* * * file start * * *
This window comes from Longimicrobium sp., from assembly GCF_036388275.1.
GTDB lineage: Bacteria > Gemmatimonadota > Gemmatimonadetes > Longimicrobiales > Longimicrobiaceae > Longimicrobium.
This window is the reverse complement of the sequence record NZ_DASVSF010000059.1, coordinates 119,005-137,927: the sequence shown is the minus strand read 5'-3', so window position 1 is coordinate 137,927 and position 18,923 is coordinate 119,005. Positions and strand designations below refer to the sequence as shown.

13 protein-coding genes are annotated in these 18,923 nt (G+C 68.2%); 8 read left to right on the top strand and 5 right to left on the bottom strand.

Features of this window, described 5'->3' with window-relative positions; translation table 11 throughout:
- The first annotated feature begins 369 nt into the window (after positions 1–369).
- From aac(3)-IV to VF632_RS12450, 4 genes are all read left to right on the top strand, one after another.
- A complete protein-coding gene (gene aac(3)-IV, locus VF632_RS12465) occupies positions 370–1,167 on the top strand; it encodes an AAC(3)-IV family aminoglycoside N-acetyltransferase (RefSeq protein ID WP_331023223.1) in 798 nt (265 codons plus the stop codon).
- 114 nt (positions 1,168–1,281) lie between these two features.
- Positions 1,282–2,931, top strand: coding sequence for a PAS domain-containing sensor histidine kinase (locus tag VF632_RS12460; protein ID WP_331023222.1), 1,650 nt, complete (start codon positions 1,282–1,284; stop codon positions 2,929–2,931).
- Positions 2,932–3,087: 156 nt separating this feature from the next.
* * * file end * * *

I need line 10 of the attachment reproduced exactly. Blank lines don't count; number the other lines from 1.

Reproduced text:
- Positions 1,282–2,931, top strand: coding sequence for a PAS domain-containing sensor histidine kinase (locus tag VF632_RS12460; protein ID WP_331023222.1), 1,650 nt, complete (start codon positions 1,282–1,284; stop codon positions 2,929–2,931).